Abaca (Manila hemp)

abacaAbacá (/ɑːbəˈkɑː/ ah-bə-kah; Spanish: abacá [aβaˈka]), binomial name Musa textilis, is a species of banana native to the Philippines, grown as a commercial crop in the Philippines, Ecuador, and Costa Rica. The plant, also known as Manila hemp, has great economic importance, being harvested for its fiber, also called Manila hemp, extracted from the leaf-stems. The plant grows to 13–22 feet (4.0–6.7 m), and averages about 12 feet (3.7 m). The fiber was originally used for making twines and ropes; now most is pulped and used in a variety of specialized paper products including tea bags, filter paper and banknotes. It is classified as a hard fiber, along with coir.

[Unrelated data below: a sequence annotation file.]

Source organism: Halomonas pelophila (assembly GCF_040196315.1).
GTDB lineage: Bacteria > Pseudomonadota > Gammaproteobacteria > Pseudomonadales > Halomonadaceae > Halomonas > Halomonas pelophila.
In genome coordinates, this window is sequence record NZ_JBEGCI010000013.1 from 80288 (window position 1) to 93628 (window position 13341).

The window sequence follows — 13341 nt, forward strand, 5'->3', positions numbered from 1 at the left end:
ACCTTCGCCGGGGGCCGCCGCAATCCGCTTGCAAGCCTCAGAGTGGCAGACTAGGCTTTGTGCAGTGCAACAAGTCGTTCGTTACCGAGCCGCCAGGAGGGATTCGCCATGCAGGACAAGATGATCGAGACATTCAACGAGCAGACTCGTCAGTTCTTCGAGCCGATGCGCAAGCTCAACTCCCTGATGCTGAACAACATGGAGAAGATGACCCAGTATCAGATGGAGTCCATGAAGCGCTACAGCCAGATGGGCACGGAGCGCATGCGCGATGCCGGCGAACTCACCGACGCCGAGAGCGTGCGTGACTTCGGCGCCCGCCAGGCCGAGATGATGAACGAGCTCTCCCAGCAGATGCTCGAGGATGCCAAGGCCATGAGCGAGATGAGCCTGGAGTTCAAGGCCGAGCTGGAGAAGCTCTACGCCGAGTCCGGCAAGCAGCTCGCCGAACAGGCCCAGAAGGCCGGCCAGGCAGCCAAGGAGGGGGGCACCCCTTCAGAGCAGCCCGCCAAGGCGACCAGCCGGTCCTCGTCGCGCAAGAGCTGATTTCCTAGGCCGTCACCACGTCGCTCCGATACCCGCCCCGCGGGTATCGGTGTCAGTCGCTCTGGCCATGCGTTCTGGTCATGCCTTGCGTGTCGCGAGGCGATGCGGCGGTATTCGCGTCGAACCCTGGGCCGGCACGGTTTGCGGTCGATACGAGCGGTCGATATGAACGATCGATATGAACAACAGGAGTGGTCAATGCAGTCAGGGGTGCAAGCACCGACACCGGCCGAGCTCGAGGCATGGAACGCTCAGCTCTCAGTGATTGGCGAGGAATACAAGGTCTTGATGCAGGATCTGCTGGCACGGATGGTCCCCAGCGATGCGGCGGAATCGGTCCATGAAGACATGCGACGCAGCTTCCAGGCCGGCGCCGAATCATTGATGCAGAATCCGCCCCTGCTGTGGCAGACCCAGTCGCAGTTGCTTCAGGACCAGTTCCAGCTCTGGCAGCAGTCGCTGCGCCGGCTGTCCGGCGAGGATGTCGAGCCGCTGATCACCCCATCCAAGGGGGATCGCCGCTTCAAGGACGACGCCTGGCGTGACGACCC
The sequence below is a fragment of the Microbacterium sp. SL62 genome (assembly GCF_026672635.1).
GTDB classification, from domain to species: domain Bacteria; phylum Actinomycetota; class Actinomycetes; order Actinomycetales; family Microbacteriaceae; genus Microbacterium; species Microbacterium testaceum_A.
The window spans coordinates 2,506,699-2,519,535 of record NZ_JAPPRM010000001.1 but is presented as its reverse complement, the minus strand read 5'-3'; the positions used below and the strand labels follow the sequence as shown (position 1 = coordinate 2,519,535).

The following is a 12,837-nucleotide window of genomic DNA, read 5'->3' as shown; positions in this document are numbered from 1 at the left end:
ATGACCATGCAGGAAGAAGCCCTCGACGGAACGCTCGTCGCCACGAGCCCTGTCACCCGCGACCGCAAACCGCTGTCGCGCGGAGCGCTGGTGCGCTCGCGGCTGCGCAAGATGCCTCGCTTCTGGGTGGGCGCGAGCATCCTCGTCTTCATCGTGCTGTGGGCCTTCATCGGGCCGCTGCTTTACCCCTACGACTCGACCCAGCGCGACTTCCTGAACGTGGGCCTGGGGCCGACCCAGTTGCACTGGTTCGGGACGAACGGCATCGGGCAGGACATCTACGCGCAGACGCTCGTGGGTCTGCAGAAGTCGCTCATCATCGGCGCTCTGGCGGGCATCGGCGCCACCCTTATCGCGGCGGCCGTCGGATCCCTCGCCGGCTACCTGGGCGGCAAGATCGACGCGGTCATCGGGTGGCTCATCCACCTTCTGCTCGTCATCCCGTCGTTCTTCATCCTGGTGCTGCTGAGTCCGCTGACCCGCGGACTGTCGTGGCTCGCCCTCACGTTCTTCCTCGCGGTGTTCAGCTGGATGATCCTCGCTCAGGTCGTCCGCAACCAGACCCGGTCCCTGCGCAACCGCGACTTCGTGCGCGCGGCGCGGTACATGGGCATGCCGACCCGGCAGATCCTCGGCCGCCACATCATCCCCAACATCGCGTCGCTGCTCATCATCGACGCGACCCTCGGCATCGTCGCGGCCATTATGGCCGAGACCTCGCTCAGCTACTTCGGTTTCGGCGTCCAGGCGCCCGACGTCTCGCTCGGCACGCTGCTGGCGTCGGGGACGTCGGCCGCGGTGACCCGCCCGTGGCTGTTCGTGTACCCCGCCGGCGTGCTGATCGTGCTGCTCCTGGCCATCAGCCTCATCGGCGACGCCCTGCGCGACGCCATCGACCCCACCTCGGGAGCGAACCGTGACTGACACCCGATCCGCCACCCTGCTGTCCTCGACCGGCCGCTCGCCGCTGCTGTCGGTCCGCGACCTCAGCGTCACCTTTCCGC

The plant is normally grown in well-drained loamy soil, using rhizomes planted at the start of the rainy season. In addition, new plants can be started by seeds. Growers harvest abacá fields every three to eight months after an initial growth period of 12–25 months. Harvesting is done by removing the leaf-stems after flowering but before fruit appears. The plant loses productivity between 15 and 40 years. The slopes of volcanoes provide a preferred growing environment. (Source: Wikipedia)

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